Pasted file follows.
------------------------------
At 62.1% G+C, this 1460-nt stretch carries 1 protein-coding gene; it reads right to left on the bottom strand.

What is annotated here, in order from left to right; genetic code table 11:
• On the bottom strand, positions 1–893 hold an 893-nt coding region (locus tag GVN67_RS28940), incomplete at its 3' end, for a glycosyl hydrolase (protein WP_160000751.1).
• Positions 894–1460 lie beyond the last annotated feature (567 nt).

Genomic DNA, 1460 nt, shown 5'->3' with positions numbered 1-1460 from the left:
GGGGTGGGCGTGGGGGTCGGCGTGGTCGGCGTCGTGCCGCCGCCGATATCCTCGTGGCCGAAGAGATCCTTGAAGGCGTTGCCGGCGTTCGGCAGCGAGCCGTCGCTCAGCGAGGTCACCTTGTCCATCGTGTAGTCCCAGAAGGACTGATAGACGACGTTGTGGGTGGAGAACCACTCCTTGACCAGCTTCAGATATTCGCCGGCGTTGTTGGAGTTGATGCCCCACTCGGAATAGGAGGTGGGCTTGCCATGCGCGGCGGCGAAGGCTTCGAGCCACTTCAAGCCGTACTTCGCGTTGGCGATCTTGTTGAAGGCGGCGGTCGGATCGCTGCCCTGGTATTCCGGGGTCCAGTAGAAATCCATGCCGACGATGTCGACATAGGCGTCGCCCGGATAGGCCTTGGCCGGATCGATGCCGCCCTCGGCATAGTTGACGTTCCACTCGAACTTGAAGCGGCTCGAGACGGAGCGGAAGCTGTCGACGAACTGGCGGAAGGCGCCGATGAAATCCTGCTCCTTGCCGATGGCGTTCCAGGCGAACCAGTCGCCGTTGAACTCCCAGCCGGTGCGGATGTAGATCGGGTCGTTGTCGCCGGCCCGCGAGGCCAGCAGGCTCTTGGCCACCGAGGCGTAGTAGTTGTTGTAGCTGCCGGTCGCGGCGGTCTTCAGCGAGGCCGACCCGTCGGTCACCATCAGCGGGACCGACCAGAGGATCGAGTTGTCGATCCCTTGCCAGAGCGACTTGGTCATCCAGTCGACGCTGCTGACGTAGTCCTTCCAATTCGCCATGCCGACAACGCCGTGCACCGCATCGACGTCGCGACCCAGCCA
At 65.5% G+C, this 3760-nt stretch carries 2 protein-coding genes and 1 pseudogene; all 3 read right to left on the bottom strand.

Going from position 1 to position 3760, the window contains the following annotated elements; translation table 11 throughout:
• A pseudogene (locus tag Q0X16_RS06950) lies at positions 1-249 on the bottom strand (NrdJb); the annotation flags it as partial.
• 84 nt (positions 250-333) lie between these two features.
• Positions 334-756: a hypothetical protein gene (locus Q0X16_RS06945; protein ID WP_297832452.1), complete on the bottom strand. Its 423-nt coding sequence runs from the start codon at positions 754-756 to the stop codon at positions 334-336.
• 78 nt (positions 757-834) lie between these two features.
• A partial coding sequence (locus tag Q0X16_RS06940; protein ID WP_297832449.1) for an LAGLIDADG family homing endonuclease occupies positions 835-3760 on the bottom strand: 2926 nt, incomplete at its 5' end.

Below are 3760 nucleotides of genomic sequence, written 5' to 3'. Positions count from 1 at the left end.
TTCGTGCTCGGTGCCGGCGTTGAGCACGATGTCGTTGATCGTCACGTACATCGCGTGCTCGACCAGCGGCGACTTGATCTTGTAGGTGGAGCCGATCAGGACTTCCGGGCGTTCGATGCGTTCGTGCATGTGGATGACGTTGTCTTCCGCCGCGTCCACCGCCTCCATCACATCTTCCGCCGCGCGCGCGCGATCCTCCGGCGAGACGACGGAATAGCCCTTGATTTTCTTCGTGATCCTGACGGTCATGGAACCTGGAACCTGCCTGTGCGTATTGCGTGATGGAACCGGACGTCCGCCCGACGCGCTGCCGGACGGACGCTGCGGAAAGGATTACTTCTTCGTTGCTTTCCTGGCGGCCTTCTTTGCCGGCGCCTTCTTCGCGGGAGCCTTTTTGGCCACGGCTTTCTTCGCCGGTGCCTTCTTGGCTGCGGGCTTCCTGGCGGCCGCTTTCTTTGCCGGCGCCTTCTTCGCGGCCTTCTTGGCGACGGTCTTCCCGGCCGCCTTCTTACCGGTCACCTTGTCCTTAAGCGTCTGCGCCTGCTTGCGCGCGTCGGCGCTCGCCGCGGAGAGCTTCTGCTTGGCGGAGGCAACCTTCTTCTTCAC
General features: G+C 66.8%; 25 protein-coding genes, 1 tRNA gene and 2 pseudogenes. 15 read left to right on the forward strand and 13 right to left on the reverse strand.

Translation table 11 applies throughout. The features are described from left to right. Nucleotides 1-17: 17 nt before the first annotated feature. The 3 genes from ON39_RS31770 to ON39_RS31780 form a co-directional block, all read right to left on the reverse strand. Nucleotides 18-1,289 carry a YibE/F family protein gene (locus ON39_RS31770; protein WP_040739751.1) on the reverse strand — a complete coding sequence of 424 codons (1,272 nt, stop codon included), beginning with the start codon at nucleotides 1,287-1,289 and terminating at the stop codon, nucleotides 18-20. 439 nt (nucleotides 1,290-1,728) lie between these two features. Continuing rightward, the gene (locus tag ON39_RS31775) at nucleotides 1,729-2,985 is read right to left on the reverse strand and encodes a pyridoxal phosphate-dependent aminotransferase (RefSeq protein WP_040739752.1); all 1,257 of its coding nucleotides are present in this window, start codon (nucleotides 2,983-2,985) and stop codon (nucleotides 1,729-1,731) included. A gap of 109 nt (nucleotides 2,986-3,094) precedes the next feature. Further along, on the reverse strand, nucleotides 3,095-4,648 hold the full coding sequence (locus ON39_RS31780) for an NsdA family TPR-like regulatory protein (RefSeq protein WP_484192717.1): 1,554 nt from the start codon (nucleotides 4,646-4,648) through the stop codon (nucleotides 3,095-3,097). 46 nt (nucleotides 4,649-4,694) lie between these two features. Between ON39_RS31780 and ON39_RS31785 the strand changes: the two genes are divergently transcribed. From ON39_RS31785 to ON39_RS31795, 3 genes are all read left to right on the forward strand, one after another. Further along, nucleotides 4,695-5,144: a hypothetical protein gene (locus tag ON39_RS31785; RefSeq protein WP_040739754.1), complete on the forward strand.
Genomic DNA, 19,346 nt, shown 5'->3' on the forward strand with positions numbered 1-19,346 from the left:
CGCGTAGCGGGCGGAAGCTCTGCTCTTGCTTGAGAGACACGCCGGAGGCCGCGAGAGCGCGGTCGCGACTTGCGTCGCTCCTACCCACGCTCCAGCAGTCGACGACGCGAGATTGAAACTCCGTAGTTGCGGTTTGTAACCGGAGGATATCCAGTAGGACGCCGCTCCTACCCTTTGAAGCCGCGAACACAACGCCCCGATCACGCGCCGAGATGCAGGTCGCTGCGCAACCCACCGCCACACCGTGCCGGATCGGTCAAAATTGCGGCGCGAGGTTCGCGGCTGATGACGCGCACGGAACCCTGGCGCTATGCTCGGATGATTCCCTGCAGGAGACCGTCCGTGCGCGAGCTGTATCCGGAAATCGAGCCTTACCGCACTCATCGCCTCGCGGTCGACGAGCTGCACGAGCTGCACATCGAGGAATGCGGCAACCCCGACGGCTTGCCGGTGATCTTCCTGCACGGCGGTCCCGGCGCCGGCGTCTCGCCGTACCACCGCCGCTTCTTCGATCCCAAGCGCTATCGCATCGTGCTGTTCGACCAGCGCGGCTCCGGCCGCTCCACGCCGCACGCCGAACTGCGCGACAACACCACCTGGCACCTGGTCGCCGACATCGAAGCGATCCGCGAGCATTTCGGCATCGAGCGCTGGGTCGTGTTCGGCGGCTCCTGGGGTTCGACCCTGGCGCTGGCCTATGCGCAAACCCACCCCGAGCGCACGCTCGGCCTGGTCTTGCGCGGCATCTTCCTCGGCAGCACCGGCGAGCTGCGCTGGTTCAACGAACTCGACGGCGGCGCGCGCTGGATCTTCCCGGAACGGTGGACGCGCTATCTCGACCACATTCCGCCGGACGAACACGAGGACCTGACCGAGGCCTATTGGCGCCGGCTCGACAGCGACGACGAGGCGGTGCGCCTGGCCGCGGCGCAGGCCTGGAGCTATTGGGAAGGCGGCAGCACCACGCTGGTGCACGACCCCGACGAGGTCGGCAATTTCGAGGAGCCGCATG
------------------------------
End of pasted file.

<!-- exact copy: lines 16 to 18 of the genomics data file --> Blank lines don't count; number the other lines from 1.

General features: G+C 66.8%; 25 protein-coding genes, 1 tRNA gene and 2 pseudogenes. 15 read left to right on the forward strand and 13 right to left on the reverse strand.

Translation table 11 applies throughout. The features are described from left to right. Nucleotides 1-17: 17 nt before the first annotated feature. The 3 genes from ON39_RS31770 to ON39_RS31780 form a co-directional block, all read right to left on the reverse strand. Nucleotides 18-1,289 carry a YibE/F family protein gene (locus ON39_RS31770; protein WP_040739751.1) on the reverse strand — a complete coding sequence of 424 codons (1,272 nt, stop codon included), beginning with the start codon at nucleotides 1,287-1,289 and terminating at the stop codon, nucleotides 18-20. 439 nt (nucleotides 1,290-1,728) lie between these two features. Continuing rightward, the gene (locus tag ON39_RS31775) at nucleotides 1,729-2,985 is read right to left on the reverse strand and encodes a pyridoxal phosphate-dependent aminotransferase (RefSeq protein WP_040739752.1); all 1,257 of its coding nucleotides are present in this window, start codon (nucleotides 2,983-2,985) and stop codon (nucleotides 1,729-1,731) included. A gap of 109 nt (nucleotides 2,986-3,094) precedes the next feature. Further along, on the reverse strand, nucleotides 3,095-4,648 hold the full coding sequence (locus ON39_RS31780) for an NsdA family TPR-like regulatory protein (RefSeq protein WP_484192717.1): 1,554 nt from the start codon (nucleotides 4,646-4,648) through the stop codon (nucleotides 3,095-3,097). 46 nt (nucleotides 4,649-4,694) lie between these two features. Between ON39_RS31780 and ON39_RS31785 the strand changes: the two genes are divergently transcribed. From ON39_RS31785 to ON39_RS31795, 3 genes are all read left to right on the forward strand, one after another. Further along, nucleotides 4,695-5,144: a hypothetical protein gene (locus tag ON39_RS31785; RefSeq protein WP_040739754.1), complete on the forward strand.
Genomic DNA, 19,346 nt, shown 5'->3' on the forward strand with positions numbered 1-19,346 from the left: